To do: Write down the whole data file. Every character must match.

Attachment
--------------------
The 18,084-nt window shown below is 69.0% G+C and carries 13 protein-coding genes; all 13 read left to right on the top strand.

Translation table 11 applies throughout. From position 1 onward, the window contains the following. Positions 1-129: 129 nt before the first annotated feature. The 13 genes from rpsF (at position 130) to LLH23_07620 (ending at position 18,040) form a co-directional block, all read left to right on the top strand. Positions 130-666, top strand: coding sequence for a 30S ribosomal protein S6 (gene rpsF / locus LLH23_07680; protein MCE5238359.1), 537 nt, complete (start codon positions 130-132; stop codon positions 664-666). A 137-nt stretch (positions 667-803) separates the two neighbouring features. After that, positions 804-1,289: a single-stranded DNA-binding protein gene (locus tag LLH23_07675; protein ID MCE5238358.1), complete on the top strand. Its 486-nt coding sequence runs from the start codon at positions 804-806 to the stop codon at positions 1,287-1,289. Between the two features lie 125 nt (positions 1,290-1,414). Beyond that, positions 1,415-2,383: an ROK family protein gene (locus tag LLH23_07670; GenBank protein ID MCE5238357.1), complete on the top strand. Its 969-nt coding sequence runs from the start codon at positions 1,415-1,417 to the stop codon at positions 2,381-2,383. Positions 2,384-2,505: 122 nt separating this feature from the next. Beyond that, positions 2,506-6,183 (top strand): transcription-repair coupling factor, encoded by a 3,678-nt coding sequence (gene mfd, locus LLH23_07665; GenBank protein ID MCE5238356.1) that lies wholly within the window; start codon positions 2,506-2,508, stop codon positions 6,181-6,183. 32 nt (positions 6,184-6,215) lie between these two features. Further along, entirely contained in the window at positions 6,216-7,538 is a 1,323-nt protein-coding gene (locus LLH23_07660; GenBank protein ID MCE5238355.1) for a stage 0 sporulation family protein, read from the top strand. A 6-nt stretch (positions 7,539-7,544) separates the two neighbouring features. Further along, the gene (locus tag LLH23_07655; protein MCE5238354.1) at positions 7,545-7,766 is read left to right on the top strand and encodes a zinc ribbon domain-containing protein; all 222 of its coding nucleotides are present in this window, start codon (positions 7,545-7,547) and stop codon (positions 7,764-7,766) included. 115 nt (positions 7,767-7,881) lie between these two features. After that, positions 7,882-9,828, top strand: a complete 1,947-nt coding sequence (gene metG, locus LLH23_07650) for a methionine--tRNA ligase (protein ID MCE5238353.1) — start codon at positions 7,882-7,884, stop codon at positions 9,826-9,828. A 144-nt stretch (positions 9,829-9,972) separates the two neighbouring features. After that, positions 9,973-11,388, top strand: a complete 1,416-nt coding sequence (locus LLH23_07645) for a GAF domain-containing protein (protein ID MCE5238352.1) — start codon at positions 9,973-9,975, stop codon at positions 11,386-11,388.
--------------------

The 18,084-nt window shown below is 69.0% G+C and carries 13 protein-coding genes; all 13 read left to right on the top strand.

Translation table 11 applies throughout. From position 1 onward, the window contains the following. Positions 1-129: 129 nt before the first annotated feature. The 13 genes from rpsF (at position 130) to LLH23_07620 (ending at position 18,040) form a co-directional block, all read left to right on the top strand. Positions 130-666, top strand: coding sequence for a 30S ribosomal protein S6 (gene rpsF / locus LLH23_07680; protein MCE5238359.1), 537 nt, complete (start codon positions 130-132; stop codon positions 664-666). A 137-nt stretch (positions 667-803) separates the two neighbouring features. After that, positions 804-1,289: a single-stranded DNA-binding protein gene (locus tag LLH23_07675; protein ID MCE5238358.1), complete on the top strand. Its 486-nt coding sequence runs from the start codon at positions 804-806 to the stop codon at positions 1,287-1,289. Between the two features lie 125 nt (positions 1,290-1,414). Beyond that, positions 1,415-2,383: an ROK family protein gene (locus tag LLH23_07670; GenBank protein ID MCE5238357.1), complete on the top strand. Its 969-nt coding sequence runs from the start codon at positions 1,415-1,417 to the stop codon at positions 2,381-2,383. Positions 2,384-2,505: 122 nt separating this feature from the next. Beyond that, positions 2,506-6,183 (top strand): transcription-repair coupling factor, encoded by a 3,678-nt coding sequence (gene mfd, locus LLH23_07665; GenBank protein ID MCE5238356.1) that lies wholly within the window; start codon positions 2,506-2,508, stop codon positions 6,181-6,183. 32 nt (positions 6,184-6,215) lie between these two features. Further along, entirely contained in the window at positions 6,216-7,538 is a 1,323-nt protein-coding gene (locus LLH23_07660; GenBank protein ID MCE5238355.1) for a stage 0 sporulation family protein, read from the top strand. A 6-nt stretch (positions 7,539-7,544) separates the two neighbouring features. Further along, the gene (locus tag LLH23_07655; protein MCE5238354.1) at positions 7,545-7,766 is read left to right on the top strand and encodes a zinc ribbon domain-containing protein; all 222 of its coding nucleotides are present in this window, start codon (positions 7,545-7,547) and stop codon (positions 7,764-7,766) included. 115 nt (positions 7,767-7,881) lie between these two features. After that, positions 7,882-9,828, top strand: a complete 1,947-nt coding sequence (gene metG, locus LLH23_07650) for a methionine--tRNA ligase (protein ID MCE5238353.1) — start codon at positions 7,882-7,884, stop codon at positions 9,826-9,828. A 144-nt stretch (positions 9,829-9,972) separates the two neighbouring features. After that, positions 9,973-11,388, top strand: a complete 1,416-nt coding sequence (locus LLH23_07645) for a GAF domain-containing protein (protein ID MCE5238352.1) — start codon at positions 9,973-9,975, stop codon at positions 11,386-11,388.